By: Ricky Casner
The House and Senate may soon be voting on a bill known as the “Concealed Carry Reciprocity Act of 2017.”1 Given that the Presidency, House, Senate, and Supreme Court are now held by conservatives or conservative majorities, it is speculated that the bill will have no trouble passing. This bill will likely spark heated debate from Republicans and Democrats alike as some people fear the ramifications this bill may have on their freedoms and security.
If passed, this bill would allow individuals, possessing the legal right to own and carry a concealed firearm within their state’s borders, to also carry their firearm throughout the United States without suffering legal infringement or penalty. The authors of this bill have endeavored to emphasize that it will not supersede or limit any laws of states within America.1 The bill still recognizes the right of “private persons or entities”1 to prohibit one’s ability to carry a concealed firearm on their property. Moreover, it would prohibit one from carrying “on any State or local government property, installation, building, base, or park.”1
People who are lawfully permitted to carry a firearm and who observe the aforementioned rules would be protected from arrest and detainment unless they were found to be breaking laws not addressed in the bill. People arrested or detained in a manner contrary to the rights articulated in the bill, would have the right to sue the offending parties and the burden of proof would then rest on the prosecutor.
Under the bill, states would no longer be able to restrict the ammunition type or magazine capacity that a person carries for personal protection and it would allow people to carry firearms on many types of federally owned land. It is important to note that the aforementioned freedoms are open to amendment as this bill has yet to be voted on. It would be wise for all people to familiarize themselves with the statements in the six-page (not long) bill.
Not surprisingly, this bill has attracted a lot of attention and controversy. However, more surprising is the resistance coming from some on the right. They are opposed to any federal law that restricts the right of the states to govern themselves. Some feel that the annoyance of having to decipher different state laws when they travel is better than the federal government overreaching their jurisdiction4. Some people also feel that the bill would make states with stricter concealed carry requirements less safe due to people entering their state from Permitless Carry states.2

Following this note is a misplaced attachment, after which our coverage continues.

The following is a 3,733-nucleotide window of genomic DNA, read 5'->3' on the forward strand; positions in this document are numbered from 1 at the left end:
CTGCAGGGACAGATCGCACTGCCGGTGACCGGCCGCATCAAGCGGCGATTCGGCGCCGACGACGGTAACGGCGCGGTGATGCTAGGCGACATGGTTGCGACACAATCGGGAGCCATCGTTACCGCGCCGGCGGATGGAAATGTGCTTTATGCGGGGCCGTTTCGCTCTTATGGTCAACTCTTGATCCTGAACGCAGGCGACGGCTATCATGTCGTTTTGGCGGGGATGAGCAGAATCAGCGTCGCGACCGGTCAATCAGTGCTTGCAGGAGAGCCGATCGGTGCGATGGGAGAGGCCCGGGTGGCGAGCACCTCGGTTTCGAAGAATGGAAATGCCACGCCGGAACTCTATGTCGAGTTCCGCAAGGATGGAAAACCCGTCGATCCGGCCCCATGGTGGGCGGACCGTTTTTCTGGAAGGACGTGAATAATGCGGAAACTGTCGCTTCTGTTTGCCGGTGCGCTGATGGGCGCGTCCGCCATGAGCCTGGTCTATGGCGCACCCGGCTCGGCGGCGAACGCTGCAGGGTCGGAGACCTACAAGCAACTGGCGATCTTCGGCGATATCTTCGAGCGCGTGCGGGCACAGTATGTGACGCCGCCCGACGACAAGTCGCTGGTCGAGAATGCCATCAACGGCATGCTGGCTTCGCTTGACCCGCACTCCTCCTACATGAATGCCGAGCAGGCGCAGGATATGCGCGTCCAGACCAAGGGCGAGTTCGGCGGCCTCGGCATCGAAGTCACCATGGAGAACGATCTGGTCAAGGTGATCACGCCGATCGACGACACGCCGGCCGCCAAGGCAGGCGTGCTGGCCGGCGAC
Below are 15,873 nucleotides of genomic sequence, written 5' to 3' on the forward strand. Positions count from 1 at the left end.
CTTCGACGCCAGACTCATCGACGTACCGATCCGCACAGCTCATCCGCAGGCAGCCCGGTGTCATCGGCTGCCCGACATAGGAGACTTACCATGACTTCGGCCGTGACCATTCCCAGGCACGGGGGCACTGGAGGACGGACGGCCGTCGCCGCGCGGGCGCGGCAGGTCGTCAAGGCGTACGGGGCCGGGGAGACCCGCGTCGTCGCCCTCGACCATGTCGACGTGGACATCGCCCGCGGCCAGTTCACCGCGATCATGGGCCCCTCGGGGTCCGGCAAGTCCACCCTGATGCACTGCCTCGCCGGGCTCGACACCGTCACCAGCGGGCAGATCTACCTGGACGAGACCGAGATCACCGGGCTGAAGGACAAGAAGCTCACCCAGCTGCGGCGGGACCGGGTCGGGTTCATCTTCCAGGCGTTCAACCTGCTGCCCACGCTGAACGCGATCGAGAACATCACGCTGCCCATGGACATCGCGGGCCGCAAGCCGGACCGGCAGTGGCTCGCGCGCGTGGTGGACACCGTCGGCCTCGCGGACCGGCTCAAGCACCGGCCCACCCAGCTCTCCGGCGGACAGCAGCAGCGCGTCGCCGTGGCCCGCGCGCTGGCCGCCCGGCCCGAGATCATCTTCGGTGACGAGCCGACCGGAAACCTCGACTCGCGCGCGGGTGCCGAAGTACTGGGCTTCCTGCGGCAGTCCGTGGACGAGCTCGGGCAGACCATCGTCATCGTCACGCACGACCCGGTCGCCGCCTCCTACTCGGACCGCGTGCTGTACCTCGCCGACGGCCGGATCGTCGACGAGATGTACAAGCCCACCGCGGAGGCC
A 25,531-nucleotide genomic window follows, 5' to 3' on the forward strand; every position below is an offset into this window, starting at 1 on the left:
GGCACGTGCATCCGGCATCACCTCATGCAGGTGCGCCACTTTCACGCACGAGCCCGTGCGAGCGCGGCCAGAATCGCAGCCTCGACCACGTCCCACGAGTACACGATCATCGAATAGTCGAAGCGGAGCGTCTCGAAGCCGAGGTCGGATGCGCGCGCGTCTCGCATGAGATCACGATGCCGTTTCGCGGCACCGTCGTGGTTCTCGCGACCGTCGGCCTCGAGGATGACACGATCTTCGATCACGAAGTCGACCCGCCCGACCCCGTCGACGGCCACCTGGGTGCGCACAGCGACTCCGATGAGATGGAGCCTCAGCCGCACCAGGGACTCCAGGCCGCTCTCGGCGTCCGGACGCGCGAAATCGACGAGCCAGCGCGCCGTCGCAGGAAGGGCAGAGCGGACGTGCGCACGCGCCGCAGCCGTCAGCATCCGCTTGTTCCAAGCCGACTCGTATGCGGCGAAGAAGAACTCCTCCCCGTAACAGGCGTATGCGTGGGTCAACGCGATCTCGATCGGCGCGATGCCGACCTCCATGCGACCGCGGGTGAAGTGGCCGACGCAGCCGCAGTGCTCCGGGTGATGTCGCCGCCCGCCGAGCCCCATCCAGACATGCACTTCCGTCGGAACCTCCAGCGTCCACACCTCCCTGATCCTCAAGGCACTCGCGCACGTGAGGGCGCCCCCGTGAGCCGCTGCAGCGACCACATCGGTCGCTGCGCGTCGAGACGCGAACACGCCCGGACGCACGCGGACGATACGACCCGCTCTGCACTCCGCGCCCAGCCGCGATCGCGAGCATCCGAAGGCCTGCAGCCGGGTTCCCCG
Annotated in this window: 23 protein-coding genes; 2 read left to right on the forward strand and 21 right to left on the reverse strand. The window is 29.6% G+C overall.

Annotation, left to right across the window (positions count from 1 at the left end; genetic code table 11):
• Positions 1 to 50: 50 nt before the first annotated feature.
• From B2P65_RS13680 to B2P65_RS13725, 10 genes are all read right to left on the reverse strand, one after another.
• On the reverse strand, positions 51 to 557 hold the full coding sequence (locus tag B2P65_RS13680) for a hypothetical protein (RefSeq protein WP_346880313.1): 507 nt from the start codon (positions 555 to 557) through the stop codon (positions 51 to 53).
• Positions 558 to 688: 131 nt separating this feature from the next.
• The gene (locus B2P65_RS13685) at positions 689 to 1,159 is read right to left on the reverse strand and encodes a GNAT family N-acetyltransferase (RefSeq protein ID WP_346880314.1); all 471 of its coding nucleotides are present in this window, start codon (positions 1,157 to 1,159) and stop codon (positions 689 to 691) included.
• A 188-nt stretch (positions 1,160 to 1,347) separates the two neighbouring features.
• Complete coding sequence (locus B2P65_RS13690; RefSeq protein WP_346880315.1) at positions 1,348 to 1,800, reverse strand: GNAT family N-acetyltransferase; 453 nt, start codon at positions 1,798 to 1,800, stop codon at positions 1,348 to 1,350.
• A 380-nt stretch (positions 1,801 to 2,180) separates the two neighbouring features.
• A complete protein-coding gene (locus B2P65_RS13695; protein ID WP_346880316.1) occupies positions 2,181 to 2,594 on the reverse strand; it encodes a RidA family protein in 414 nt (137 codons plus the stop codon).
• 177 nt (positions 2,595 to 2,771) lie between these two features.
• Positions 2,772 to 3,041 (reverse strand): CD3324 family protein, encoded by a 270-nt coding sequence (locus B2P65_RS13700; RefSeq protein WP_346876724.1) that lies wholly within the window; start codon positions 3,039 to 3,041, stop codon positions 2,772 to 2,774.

Supporters of the bill argue that it does not usurp any states’ rights as all 50 states allow the concealed carry of a firearm in some form. Furthermore, supporters also feel that the more restrictive firearms laws become the more unsafe people will be, as evidenced by the relation between the firearms restrictions and crime rate in Chicago, Illinois.
This bill carries numerous long awaited freedoms that many Second Amendment advocates have only dreamed of previously. This comes on the heels of other Second Amendment victories such as Permitless Carry in multiple states, sound suppressors possibly becoming easier and cheaper to obtain, firearms being permitted on university campuses, etc.
If this bill becomes law, many who carry concealed firearms might ask themselves, “are we willing to let the federal government pass a law that may restrict a state’s ability to govern itself when that law upholds the Second Amendment?” Or “do current state laws already infringe on the rights of the people, and thereby violate the Second Amendment, making the people unable to protect themselves by neglecting to honor the certifications of other states?”
I would like to hear how you feel about this issue, so please leave a comment at the bottom of the page and remember to like and share.
- Concealed carry reciprocity act of 2017, H.R. 38, 115th cong. (2017-2018).
- Friedman, D. (2017, January 6). New bill would force states to allow visiting gun owners to pack heat without a permit. Retrieved 2017, from The Trace: https://www.thetrace.org/2017/01/new-bill-congress-states-concealed-constitutional-carry-reciprocity/
- (2017, January 11). National reciprocity bill. Retrieved 2017, from https://www.youtube.com/watch?v=vYf_JLGkgAk
- Owens, B. (2017, January 4). The good and bad of the concealed carry reciprocity act. Retrieved 2017, from Beaaring Arms: https://bearingarms.com/bob-o/2017/01/04/the-good-and-bad-of-the-concealed-carry-reciprocity-act/
About Ricky Casner
In 2008, following a two year ecclesiastical mission, Ricky chose to focus his professional endeavors on firearms and firearms education. In 2010, Ricky graduated from the Colorado School of Trades with an associate degree in Gunsmithing. Since that time, Ricky has practiced as a gunsmith, built machine guns for foreign and domestic militaries, and owned and operated a Concealed Carry Weapons (CCW) business in Colorado. Currently, Ricky is pursuing a master’s degree at the University of Idaho in Recreation, Tourism, and Sports Management and is the Marketing Director for Forward Movement Training Center in Meridian, Idaho.